Lipophilic profiling of Sorghum bicolor (L.) Moench seedlings vis-à-vis Chilo partellus (Swinhoe) larvae reveals involvement of biomarkers in sorghum-stem borer interactions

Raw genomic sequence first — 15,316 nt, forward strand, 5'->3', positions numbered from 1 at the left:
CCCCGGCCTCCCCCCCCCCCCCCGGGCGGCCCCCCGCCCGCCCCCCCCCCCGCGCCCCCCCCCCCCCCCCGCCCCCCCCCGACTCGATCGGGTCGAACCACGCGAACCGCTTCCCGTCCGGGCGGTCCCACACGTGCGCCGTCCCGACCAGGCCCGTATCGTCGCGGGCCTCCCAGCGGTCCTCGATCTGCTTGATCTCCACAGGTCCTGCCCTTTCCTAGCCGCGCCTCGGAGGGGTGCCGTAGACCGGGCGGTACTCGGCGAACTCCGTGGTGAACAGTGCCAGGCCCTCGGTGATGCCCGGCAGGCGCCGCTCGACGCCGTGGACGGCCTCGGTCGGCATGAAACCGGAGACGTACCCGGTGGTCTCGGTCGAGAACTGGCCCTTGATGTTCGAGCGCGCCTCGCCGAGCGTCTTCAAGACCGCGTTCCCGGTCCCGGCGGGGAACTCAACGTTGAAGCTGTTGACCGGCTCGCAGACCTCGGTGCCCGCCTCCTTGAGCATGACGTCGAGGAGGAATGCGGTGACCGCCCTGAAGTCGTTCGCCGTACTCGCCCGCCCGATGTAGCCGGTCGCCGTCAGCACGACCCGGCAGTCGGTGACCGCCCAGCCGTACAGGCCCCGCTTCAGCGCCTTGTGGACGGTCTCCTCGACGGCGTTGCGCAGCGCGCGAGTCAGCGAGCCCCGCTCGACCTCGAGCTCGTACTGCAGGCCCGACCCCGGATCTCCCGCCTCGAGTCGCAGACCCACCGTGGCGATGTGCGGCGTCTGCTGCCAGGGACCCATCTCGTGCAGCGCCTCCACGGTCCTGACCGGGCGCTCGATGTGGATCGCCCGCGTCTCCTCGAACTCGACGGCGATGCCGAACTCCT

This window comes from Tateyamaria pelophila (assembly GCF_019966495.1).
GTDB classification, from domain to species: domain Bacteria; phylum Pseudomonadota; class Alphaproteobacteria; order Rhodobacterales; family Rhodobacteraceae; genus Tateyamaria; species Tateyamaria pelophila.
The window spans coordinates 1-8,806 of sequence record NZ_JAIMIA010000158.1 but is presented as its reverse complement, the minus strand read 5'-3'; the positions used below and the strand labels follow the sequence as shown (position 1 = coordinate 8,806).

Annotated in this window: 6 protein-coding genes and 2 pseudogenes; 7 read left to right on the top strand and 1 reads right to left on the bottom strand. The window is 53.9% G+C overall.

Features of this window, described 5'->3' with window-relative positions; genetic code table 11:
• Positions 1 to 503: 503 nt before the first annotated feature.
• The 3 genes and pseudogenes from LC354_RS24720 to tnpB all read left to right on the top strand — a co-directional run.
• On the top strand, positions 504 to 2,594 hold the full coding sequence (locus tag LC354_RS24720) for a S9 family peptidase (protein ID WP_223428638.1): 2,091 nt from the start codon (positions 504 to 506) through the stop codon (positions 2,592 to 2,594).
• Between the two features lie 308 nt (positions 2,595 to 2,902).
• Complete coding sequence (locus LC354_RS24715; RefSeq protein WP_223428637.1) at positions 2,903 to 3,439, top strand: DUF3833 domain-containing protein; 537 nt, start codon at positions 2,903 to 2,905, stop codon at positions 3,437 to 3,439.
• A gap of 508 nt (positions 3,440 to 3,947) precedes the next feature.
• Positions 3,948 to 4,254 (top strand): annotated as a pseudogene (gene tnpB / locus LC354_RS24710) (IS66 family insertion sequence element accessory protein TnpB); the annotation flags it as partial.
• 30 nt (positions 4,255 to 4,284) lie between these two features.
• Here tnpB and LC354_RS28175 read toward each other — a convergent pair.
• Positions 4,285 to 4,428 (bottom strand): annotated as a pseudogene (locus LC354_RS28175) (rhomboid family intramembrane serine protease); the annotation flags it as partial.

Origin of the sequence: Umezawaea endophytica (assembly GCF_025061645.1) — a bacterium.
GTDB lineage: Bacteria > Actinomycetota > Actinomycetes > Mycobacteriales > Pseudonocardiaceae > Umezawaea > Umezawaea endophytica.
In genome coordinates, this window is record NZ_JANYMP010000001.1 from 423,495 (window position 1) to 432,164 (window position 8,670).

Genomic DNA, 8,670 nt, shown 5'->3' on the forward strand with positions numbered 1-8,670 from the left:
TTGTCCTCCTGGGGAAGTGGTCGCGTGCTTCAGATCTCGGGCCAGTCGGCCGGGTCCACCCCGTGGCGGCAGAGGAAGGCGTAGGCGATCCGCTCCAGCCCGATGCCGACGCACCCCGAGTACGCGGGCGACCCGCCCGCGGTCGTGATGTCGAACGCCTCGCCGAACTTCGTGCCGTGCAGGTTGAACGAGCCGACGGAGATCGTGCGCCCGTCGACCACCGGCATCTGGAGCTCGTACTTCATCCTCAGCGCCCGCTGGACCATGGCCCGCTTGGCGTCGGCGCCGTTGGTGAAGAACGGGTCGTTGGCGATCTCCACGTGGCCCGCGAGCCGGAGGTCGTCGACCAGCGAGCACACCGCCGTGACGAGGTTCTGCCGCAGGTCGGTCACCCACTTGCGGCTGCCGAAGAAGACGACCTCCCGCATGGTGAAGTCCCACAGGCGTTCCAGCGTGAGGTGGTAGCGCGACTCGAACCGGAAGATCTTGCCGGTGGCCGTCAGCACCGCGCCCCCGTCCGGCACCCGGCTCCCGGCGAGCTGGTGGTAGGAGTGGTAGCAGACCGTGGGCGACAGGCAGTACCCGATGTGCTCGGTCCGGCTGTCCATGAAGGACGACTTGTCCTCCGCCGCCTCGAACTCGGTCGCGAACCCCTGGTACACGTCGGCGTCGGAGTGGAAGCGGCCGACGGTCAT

Lipophilic metabolites play important role in the developmental process of insects, however, still there is no clarity on their involvement in plant resistance. Therefore, we carried out the lipophilic profile of host sorghum genotype seedlings and the Chilo partellus (Swinhoe) larvae, to understand the role and contribution of certain lipophilic metabolites in sorghum plant defense against the dreaded pest, spotted stem borer, C. partellus. There were variations in the form of presence or absence, along with significant differences in lipophilic metabolites across sorghum genotypes and the C. partellus larvae. The significantly higher contents of myristic acid, palmitic acid, linoleic acid, linolenic acid, eicosanoic acid and behenic acid in resistant sorghum genotypes; and linolenic acid, methyl 3-methoxytetradecanoate, myristic acid, oleic acid, palmitic acid, palmitoleic acid, lathosterol and squalene in C. partellus larvae were significantly lower than those fed on susceptible genotype, indicating their role in insect-plant biochemical disruptions. Myristic acid, methyl 3-methoxy-tetradecanoate, stearic acid, squalene, fucosterol, hexacontane, tetrapentacontane, palmitic acid, l-(+)-ascorbic acid 2,6-dihexa-decanoate, 2-pentadecanone, 6,10,14-trimethyl, lignoceric acid and stigmasterol in sorghum seedlings contributed to 60 to 100% variability in various biological and resistance parameters of C. partellus. However, myristic acid, linoleic acid, margaric acid, methyl 14-methylhexadecanoate, methyl 3-methoxytetradecanoate, stearic acid, palmitic acid, palmitoleic acid, eicosanoic acid, gamma-ergostenol, cholesterol, lathosterol, squalene, 1-triacontanol and n-pentadecanol in C. partellus larvae contributed to 64 to 100% variability in various biological and resistance parameters of C. partellus. The myristic acid, methyl 3-methoxytetradecanoate, palmitic acid, stearic acid and squalene present in both host plant and the test insect, contributed significantly to explain variability in resistance against C. partellus, thus could be used as biomarkers for sorghum-stem borer interactions.
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